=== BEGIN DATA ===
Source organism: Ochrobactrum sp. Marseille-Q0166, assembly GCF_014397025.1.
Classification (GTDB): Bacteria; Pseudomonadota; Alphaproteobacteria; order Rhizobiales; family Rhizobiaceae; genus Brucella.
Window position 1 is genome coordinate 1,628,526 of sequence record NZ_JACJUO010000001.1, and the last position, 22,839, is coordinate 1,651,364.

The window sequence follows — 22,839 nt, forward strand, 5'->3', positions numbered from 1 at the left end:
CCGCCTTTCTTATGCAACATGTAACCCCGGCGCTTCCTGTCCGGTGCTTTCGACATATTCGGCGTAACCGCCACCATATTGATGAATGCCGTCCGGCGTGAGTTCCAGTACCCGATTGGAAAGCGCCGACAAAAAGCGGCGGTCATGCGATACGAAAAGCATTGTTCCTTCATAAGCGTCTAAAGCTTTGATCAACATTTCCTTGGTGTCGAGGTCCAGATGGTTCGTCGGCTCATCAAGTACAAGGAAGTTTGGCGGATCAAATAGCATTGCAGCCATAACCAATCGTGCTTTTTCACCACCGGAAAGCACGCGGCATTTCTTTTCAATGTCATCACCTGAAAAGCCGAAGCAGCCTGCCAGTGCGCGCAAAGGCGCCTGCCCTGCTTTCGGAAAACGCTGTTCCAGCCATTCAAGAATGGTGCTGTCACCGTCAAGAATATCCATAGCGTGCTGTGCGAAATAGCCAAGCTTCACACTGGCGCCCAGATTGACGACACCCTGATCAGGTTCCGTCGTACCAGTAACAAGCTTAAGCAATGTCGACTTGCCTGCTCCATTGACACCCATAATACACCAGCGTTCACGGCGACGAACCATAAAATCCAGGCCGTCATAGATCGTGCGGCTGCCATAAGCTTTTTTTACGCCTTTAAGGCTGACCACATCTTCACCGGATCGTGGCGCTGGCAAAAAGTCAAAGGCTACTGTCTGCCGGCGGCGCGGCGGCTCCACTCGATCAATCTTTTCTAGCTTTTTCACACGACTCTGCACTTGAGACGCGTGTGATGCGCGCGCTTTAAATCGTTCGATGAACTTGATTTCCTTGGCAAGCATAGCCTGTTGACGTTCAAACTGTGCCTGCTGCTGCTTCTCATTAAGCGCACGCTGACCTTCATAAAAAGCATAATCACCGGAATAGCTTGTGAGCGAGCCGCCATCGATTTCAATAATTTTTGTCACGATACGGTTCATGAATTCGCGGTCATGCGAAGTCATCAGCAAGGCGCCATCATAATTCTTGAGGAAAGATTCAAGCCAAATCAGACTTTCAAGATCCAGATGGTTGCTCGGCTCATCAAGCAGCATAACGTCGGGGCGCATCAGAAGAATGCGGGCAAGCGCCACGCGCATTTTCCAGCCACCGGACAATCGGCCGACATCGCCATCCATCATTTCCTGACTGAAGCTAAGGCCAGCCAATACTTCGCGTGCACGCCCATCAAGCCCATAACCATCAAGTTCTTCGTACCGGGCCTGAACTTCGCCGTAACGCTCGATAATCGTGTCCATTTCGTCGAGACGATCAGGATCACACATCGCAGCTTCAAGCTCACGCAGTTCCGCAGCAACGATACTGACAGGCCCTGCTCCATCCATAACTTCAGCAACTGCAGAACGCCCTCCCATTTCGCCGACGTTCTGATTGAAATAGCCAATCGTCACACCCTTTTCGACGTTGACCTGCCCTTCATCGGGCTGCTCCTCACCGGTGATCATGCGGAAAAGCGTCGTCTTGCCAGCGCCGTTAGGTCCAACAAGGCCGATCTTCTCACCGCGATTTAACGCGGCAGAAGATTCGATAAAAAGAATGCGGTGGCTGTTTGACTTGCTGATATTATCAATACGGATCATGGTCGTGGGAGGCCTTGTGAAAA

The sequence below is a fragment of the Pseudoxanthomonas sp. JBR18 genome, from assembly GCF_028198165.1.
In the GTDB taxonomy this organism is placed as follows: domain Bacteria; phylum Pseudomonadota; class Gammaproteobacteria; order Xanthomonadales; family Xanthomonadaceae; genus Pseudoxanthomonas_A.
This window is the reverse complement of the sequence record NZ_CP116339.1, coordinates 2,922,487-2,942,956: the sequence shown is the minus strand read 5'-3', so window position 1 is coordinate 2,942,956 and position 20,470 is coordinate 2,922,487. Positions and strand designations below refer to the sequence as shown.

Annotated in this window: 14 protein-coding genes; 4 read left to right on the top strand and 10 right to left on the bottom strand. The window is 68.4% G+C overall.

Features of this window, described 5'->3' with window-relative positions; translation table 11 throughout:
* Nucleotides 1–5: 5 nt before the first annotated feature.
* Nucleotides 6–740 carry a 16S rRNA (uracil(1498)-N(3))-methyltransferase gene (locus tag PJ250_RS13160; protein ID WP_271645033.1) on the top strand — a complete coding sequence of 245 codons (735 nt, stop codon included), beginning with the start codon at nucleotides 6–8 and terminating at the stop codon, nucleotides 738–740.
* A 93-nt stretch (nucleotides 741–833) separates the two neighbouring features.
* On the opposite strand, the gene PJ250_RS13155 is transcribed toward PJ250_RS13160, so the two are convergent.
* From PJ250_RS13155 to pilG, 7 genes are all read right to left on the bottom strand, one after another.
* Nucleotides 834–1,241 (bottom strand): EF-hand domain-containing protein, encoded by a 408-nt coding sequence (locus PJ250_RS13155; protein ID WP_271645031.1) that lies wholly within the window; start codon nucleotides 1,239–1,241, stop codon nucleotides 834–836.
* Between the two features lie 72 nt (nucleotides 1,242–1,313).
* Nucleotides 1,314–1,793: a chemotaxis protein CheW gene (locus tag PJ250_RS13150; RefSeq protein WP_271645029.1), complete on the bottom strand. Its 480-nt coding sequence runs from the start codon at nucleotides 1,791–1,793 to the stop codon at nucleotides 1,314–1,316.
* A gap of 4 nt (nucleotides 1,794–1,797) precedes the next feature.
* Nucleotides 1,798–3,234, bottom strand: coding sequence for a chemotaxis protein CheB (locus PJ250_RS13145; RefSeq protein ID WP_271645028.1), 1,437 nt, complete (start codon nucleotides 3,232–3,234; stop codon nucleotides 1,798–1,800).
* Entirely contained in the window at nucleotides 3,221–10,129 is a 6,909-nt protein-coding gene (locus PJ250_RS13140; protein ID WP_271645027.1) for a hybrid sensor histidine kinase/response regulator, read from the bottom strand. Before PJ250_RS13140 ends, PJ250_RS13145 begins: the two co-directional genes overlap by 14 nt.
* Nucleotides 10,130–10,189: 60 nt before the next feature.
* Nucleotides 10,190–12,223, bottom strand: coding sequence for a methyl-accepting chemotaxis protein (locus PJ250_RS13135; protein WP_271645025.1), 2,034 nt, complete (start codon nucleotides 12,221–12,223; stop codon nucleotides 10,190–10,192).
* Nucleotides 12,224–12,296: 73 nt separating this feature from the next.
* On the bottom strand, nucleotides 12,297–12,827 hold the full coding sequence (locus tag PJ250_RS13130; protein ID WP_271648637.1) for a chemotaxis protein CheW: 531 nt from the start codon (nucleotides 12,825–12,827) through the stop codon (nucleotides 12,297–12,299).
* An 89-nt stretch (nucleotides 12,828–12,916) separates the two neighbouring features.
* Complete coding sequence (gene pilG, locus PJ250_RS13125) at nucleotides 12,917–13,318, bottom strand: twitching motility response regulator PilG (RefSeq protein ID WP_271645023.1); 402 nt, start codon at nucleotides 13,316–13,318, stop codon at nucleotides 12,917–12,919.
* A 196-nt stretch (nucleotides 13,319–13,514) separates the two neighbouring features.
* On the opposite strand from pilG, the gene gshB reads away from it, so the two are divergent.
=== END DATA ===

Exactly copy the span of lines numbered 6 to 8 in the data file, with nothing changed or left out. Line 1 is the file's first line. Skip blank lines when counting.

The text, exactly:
The sequence below is a fragment of the Pseudoxanthomonas sp. JBR18 genome, from assembly GCF_028198165.1.
In the GTDB taxonomy this organism is placed as follows: domain Bacteria; phylum Pseudomonadota; class Gammaproteobacteria; order Xanthomonadales; family Xanthomonadaceae; genus Pseudoxanthomonas_A.
This window is the reverse complement of the sequence record NZ_CP116339.1, coordinates 2,922,487-2,942,956: the sequence shown is the minus strand read 5'-3', so window position 1 is coordinate 2,942,956 and position 20,470 is coordinate 2,922,487. Positions and strand designations below refer to the sequence as shown.